“Bill proposed to exclude Chief Justice of India from panel for choosing Election Commissioners.”

In a highly debated and controversial move, the Union Government made a striking decision on Thursday, presenting a Bill that would eliminate the Chief Justice of India (CJI) from the three-member panel responsible for selecting the Chief Election Commissioner (CEC) and Election Commissioners. This proposed alteration would see a restructured panel, composed of a Cabinet Minister, the Leader of Opposition (LoP) in the Lok Sabha, and the Prime Minister at its helm, instead of the CJI.

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Unveiled as the Chief Election Commissioner and other Election Commissioners (Appointment, Conditions of Service and Term of Office) Bill, 2023, this legislation was formally introduced by the Law Minister, Arjun Ram Meghwal, in the Rajya Sabha. The presentation occurred amid the backdrop of disruptions and protests concerning Manipur-related issues.

March had witnessed a pivotal ruling by the Supreme Court, which outlined the composition of the selection panel as comprising the Prime Minister, the Leader of Opposition in Lok Sabha, and the CJI. This ruling was established as a temporary measure until Parliament could enact an appropriate law.

Prior to this Supreme Court verdict, the President held the authority to appoint Election Commissioners and CECs upon the government’s recommendations. However, the new proposed arrangement raised concerns within the Opposition ranks, as it effectively translated to the selection panel featuring two members from the ruling BJP – the Prime Minister and the Cabinet Minister.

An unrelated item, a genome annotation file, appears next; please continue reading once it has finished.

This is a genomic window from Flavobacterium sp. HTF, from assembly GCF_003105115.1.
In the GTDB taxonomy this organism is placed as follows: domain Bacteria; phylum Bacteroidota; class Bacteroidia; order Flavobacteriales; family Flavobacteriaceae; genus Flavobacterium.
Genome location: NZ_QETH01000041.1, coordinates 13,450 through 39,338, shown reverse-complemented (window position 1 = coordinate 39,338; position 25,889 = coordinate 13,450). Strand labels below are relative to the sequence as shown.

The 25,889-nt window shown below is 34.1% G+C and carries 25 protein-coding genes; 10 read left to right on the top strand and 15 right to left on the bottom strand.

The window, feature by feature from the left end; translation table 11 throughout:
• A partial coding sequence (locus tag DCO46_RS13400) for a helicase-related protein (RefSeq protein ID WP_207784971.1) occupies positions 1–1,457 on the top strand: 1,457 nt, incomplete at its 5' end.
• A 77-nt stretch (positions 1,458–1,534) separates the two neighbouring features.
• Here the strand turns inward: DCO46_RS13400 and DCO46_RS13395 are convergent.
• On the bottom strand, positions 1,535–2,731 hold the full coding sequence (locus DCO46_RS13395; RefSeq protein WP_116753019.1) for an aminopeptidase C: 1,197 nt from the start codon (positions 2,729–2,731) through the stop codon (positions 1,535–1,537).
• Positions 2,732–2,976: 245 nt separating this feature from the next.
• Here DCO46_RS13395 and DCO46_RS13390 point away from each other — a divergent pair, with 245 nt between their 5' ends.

A significant juncture approaches for the Election Commission (EC), as a vacancy is anticipated to arise in February of the following year, coinciding with Election Commissioner Anup Chandra Pandey’s departure from office. This moment is likely to coincide with the announcement of dates for the 2024 general elections.

Elaborating on the Bill’s Statement and Objectives, it was clarified that in instances where a Leader of Opposition is absent from the Lower House of Parliament, the role would be assumed by the leader of the largest Opposition party.

The proposed legislation outlines an initial process of preparing a list of five individuals who would be evaluated by the selection committee for potential appointments as CEC and Election Commissioners.

In response to the Bill, the Opposition swiftly reacted, accusing the government of weakening the integrity of a Constitutional Bench order. K.C. Venugopal, Congress’ general secretary (Organisation), criticized the move vehemently, labeling it an overt attempt to subordinate the Election Commission to the Prime Minister’s authority. Expressing his concern on X (formerly Twitter), he questioned the necessity for appointing a biased Election Commissioner when the existing Supreme Court ruling emphasizes an impartial panel.

Sitaram Yechury, the general secretary of the CPI(M), drew parallels with Israel’s right-wing government, suggesting that the Modi government’s actions sought to emulate their approach of subjugating the judiciary. Highlighting the constitutional mandate for an impartial Election Commission, he denounced the move as a detriment to the EC’s neutrality, asserting that it undermined the Commission’s fundamental role in conducting ‘free and fair’ elections.

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